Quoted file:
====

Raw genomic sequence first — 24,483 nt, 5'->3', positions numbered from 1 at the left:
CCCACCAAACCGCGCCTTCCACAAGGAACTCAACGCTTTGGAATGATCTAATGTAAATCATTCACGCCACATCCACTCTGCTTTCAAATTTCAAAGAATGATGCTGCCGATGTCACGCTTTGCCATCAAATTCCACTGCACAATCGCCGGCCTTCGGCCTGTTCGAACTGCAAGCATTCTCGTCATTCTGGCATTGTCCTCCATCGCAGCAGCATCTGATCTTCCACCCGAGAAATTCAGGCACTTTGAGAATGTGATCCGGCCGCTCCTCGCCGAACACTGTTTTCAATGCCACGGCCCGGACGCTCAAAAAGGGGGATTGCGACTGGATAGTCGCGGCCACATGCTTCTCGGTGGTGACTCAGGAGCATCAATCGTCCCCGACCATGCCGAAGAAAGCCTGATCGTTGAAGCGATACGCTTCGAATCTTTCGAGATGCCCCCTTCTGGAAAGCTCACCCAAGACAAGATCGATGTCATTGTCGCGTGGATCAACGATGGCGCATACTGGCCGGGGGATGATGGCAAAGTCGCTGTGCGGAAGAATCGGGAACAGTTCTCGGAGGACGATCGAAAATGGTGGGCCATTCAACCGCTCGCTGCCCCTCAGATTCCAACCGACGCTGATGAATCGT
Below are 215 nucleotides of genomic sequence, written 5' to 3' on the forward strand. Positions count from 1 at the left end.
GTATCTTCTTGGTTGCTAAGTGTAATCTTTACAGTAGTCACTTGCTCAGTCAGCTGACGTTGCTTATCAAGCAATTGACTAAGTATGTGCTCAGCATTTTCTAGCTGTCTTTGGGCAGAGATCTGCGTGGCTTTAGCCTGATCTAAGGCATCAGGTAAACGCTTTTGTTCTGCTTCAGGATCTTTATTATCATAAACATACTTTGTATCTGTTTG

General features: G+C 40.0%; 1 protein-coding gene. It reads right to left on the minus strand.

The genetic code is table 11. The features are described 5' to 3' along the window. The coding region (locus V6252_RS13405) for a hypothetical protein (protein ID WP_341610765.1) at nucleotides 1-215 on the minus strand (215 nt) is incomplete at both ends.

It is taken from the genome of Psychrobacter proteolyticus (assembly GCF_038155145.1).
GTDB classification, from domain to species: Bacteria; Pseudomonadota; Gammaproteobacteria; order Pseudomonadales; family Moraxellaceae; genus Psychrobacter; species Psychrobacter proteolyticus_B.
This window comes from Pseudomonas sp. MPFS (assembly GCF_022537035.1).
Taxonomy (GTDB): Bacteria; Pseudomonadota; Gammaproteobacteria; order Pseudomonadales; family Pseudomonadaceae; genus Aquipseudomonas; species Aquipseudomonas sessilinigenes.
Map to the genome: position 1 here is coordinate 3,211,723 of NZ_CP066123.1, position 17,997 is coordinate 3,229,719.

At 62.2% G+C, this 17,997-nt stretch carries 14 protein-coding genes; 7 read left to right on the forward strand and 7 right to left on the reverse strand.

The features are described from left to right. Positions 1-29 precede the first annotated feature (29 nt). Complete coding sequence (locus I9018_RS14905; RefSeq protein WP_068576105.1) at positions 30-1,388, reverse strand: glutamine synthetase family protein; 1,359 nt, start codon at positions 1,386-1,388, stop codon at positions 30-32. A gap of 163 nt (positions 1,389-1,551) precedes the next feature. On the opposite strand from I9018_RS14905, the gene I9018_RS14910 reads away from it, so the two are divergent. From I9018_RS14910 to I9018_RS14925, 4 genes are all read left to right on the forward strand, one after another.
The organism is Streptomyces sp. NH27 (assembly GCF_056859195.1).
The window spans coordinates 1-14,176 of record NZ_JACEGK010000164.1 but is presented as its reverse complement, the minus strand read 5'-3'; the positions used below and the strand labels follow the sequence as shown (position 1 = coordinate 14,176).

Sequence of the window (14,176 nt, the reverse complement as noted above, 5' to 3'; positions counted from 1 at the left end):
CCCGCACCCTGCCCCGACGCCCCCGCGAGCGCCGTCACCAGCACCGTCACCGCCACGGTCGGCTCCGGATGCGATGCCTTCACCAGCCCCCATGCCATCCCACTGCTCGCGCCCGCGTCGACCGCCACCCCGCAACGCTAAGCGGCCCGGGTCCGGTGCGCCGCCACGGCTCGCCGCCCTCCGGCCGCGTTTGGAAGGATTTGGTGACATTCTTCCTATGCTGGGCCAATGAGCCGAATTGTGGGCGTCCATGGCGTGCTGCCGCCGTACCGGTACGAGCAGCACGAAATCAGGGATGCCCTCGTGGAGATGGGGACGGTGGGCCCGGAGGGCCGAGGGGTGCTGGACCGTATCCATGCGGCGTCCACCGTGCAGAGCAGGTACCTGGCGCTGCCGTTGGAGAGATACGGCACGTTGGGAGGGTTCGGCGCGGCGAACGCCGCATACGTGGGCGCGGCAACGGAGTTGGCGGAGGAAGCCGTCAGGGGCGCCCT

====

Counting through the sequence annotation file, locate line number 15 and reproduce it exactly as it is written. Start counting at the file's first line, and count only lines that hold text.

The window spans coordinates 1-14,176 of record NZ_JACEGK010000164.1 but is presented as its reverse complement, the minus strand read 5'-3'; the positions used below and the strand labels follow the sequence as shown (position 1 = coordinate 14,176).